I returned to teaching after a long gap three years ago. I trained in the 80’s when using technology (usually a tape recorder) was something that students (not real teachers) did.

    I came back to electronic registration and whiteboards. I’d used email before, and had also used the internet for research. I had also watched the technology being picked up and used by a younger generation who didn’t have the same fear of mistakes that my generation had.

    Regarding the Internet,I believe like you, that teachers should be ‘right in there’ talking about how to critique the content of websites, discussing the morality of different philosophies. Raising questions. You don’t have to visit dodgy websites to offer insight on those things – you do need to appreciate the milieu.

    I am also of the opinion that many teachers do not realise the significance of the changes taking place in Scottish education. I’m not naive – I appreciate that long serving teachers feel -justifiably – a degree of suspicion towards ‘the latest initiative’.

    I think however -that precisely because of the new technologies- things have the potential to be different. When was it possible before to dialogue on this level with so many other teachers? When could we read in depth what other schools were doing, and what their staff, parents and pupils REALLY thought about it?

    These are just a few thoughts.

  4. December 2, 2006 2:54 pm

    In the world I came from – Further Education latterly. The barriers were not teachers in terms of accessing different web sites – the fear in the system was from system admins and College Management. This it is still there to a degree – but good user groups and dialogue does usually prevail in the end.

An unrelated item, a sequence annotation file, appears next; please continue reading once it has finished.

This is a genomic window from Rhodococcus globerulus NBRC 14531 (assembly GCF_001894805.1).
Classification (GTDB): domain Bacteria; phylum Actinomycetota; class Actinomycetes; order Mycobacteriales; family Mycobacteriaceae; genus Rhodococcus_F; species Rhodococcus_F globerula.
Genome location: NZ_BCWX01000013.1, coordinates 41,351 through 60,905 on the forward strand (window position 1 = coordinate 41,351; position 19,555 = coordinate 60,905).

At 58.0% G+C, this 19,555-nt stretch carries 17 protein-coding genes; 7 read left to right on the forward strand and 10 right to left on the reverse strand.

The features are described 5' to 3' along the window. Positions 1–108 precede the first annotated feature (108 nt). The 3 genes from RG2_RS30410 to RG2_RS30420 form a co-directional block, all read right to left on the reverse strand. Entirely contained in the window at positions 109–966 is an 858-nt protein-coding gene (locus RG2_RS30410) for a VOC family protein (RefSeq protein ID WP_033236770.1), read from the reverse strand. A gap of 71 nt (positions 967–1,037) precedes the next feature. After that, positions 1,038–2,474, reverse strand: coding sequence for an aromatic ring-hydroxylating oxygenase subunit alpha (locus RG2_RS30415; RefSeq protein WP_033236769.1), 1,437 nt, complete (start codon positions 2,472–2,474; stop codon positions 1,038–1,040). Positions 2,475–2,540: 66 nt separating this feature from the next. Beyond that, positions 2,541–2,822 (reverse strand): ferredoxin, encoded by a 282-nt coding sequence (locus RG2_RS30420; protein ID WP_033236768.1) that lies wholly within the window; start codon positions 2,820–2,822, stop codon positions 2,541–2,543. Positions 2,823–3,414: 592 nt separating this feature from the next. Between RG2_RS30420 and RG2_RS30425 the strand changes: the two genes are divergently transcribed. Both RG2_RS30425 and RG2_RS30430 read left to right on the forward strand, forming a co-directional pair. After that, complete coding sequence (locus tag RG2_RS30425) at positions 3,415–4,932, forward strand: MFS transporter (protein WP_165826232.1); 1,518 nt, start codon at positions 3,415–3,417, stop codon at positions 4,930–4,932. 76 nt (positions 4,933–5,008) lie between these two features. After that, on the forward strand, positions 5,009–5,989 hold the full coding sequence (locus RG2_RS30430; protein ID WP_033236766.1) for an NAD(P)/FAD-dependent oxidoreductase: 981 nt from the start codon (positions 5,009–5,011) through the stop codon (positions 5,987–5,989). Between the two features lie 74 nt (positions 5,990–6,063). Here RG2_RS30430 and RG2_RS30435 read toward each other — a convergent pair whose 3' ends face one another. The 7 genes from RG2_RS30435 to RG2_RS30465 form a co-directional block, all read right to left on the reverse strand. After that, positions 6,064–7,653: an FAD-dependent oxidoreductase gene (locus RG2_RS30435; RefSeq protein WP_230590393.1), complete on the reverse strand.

If it’s good at supporting learning , it works reliably and there is access to it, most teachers will make use of any resource at their disposal.

    The time thing is really the issue for teachers -and but using technology should be time saver and technology is the only way we can support much more individulised learning. The light bulbs do come on in the end.

    The technology arrived in FE pre Web2.0 and the shame is that most of the good work that is going on in Colleges is only available on their virtual learning environments and not in the blogosphere.

    When pupils roll up at FE or HE they quickly adapt to the online environments and the learning resources available – they do still tend to Google everything which does not always help them find the best sources.

  5. December 2, 2006 3:20 pm

    Liz – In general, I agree that there are teachers who have been doing the same thing year after year without change… but I was pleasantly surprised to see one of these particular teachers recently get a new lease of life and enthusiasm courtesy of signing up for an accredited course as part of her CPD. It gives me hope that perhaps you can teach an old dog new tricks… but only if: